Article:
What is manic depression (bipolar disorder)?

Manic depression is the oldest term of what we call today “Bipolar Disorder”. It is about a disorder of mood, which is featured by periods of hyperactivity with excessively high mood (the patient does not sleep, speaks very fast, his thoughts run, he spends too much, he appears sexually hyperactive, etc.), which alternate with completely opposite periods of intense despair and sorrow.

In this disorder, the major depressive disorder alternates with mania, which may last for days or weeks, while there are cases where periods of recession, which are called normothymia, may occur between periods of mania and depression. The individual ranges from one pole of disorder (depression) to the other (mania) with rapid and unpredictable alternations. Precisely because of this alternation, it was called bipolar disorder.

It is wrong to confuse this disorder with the individual’s incompetence to regulate his reactions, as it is a condition which is mainly related to the brain and its functions and not some inability to coordinate the individual.

TYPES OF BIPOLAR DISORDER

The way in which bipolar disorder occurs, differs from one to another, as it is possible that someone will experience only episodes of mania or depression. Some people get rapidly out of one state or the other, alternating between the two aforementioned symptoms.

Typically it is divided to two types:

Bipolar disorder type I: it is characterized by the appearance of manic episodes with or without a major depressive episode.

Bipolar disorder type II: it is characterized by at least one depressive episode with or without a hypomanic episode

WHICH ARE THE SYMPTOMS OF BIPOLAR DISORDER?

  • Extremely good mood
  • Irritability
  • Reduced need of sleep
  • Increased energy and activity
  • Too much talking, hyperactivity and excessive sexuality
  • Competitive relations
  • Disturbed decision-making ability
  • Megalomania
  • Ease of distraction

Who is affected by bipolarity?

Unfortunately, manic depression does not distinguish or make exceptions among population. Thus, women, men and children can be diagnosed with bipolarity at some point in their lives.

Nevertheless, we can distinguish some of the most vulnerable teams:

  1. Family history is the first element, which can ring the bell of danger. If a member of your family had shown bipolar disorder, you too are at risk.
  2. Intense stressful conditions, such as the death of a beloved person, an unwanted divorce or situations which evoke intense feelings, can easily push someone into an outbreak of a bipolar episode.
  3. Drug and alcohol abuse, in continuous doses and for many years may lead to bipolar disorder.

Bipolar Disorder and Confrontation

In addition to medication, psychotherapeutic intervention is also of great importance in treating bipolar disorder. The duration, frequency and type of psychotherapy depends on the individual’s needs. The most known psychotherapeutic approaches of bipolar disorder are the following:

  • Cognitive psychotherapy, where the patient under the psychologist’s guidance learns to modify any dysfunctional thoughts that may obstruct him and replace them with more functional ones.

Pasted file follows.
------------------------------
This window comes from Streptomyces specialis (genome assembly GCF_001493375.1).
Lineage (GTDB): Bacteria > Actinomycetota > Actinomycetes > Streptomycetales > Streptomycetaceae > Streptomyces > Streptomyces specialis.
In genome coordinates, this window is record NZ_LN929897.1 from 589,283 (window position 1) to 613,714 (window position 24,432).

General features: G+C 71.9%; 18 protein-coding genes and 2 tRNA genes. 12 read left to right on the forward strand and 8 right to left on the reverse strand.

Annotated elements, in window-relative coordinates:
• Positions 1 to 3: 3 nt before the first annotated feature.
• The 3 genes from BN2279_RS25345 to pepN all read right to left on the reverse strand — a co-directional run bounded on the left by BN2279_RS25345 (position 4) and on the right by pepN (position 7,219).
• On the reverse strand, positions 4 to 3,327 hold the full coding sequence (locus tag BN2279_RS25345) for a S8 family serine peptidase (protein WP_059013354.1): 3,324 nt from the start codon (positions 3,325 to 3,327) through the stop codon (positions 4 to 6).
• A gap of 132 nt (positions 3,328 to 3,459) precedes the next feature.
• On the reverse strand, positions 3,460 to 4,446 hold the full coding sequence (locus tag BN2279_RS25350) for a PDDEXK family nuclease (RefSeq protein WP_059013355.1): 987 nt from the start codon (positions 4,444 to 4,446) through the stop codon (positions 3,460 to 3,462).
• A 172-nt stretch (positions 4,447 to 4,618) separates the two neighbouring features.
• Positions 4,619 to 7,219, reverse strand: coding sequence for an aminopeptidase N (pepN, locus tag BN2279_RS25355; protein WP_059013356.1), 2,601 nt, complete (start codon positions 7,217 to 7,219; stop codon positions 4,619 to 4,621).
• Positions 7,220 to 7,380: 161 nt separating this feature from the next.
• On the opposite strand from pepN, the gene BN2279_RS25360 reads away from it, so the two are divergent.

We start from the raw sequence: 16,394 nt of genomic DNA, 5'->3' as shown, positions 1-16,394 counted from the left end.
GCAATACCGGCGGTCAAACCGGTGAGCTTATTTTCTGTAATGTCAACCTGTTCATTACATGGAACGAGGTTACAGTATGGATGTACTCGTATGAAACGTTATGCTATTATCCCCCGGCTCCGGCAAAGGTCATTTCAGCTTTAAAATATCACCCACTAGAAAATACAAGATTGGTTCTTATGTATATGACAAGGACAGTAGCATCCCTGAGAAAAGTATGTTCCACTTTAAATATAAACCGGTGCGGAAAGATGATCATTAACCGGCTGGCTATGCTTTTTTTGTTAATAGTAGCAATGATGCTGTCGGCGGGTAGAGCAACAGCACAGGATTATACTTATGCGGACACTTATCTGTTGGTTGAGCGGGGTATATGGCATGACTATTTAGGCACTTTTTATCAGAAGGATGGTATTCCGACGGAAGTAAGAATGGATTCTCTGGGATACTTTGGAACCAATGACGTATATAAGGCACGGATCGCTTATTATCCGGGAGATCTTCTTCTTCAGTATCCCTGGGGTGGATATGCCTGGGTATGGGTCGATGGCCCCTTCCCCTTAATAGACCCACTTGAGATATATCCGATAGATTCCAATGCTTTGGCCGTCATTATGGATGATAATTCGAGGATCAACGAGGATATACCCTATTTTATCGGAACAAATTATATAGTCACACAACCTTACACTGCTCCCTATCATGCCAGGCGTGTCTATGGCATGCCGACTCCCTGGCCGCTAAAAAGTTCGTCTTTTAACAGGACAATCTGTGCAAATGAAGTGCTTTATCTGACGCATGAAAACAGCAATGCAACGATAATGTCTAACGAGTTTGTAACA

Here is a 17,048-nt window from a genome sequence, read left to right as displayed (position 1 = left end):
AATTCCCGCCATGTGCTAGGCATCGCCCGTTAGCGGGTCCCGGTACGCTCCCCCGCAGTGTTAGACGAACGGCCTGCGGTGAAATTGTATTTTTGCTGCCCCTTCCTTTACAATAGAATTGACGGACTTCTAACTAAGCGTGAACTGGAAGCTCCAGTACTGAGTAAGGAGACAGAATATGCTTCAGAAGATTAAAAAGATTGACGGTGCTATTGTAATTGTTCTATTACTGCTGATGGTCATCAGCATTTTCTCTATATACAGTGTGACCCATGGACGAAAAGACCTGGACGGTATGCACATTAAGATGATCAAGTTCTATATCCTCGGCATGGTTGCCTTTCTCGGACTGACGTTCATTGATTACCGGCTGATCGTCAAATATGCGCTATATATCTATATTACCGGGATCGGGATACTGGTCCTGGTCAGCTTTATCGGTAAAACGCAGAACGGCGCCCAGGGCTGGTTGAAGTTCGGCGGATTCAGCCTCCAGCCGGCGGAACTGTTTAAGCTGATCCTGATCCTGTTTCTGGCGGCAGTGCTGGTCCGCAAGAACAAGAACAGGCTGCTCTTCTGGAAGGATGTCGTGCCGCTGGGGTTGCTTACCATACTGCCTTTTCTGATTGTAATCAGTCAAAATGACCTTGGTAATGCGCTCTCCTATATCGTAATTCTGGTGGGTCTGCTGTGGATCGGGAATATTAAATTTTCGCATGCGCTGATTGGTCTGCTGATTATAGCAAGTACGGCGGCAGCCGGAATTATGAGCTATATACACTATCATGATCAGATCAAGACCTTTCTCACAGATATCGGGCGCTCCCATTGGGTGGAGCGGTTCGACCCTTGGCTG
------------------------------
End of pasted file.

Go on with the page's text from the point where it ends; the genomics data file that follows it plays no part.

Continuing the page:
• Systemic family psychotherapy where the family system learns how it has contributed to the appearance of the symptom and is called to seek, as a whole, a different mode of function.

Among the ways of dealing with bipolar disorder, psychoeducation has a key role. Through psychoeducation both the family and the individual themselves are called to understand the disease, the symptoms as well as the best way to manage it.

Frequently Asked Questions

Will I ever feel better or my whole life will go like this?

The answer in this question is difficult, because the patient helps himself, in order to control the disease in every uncontrolled episode. There can be no healing in bipolarity, however an effective treatment may offer the individual a good standard of living, even up to create a family. Besides, one may not show any episodes of mania or depression for a long time.

Do I need to go to a hospital?

Manic depression is a disease, which is basically treated normally by the individual himself from the very first moment of its diagnosis. If episodes of mania or depression are intense, this may make the individual unable to calm down. Then, he may need to be hospitalized in order to regain control of his situation.

Should I hide that I suffer from bipolar disorder?

It depends on your character and temperament. If you are in the beginning of a relationship, then the decision is yours regarding the time you will reveal it. As far as your family is concerned, things are clearer, as they need to know everything you care and think about. Family is also the one who will give you the proper support and help.

Are there any tips that will make me feel better?

Yes. You may follow the following tips:

  1. Ensure a stable sleep schedule and follow it
  2. Form your activities in a way, that you can follow them effortlessly.
  3. Avoid alcohol abuse and smoking
  4. Tell your family what you care about and how you feel.
  5. Read books and researches on bipolar disorder. In this way, you will be able to recognize the signs of mania or depression each time they appear.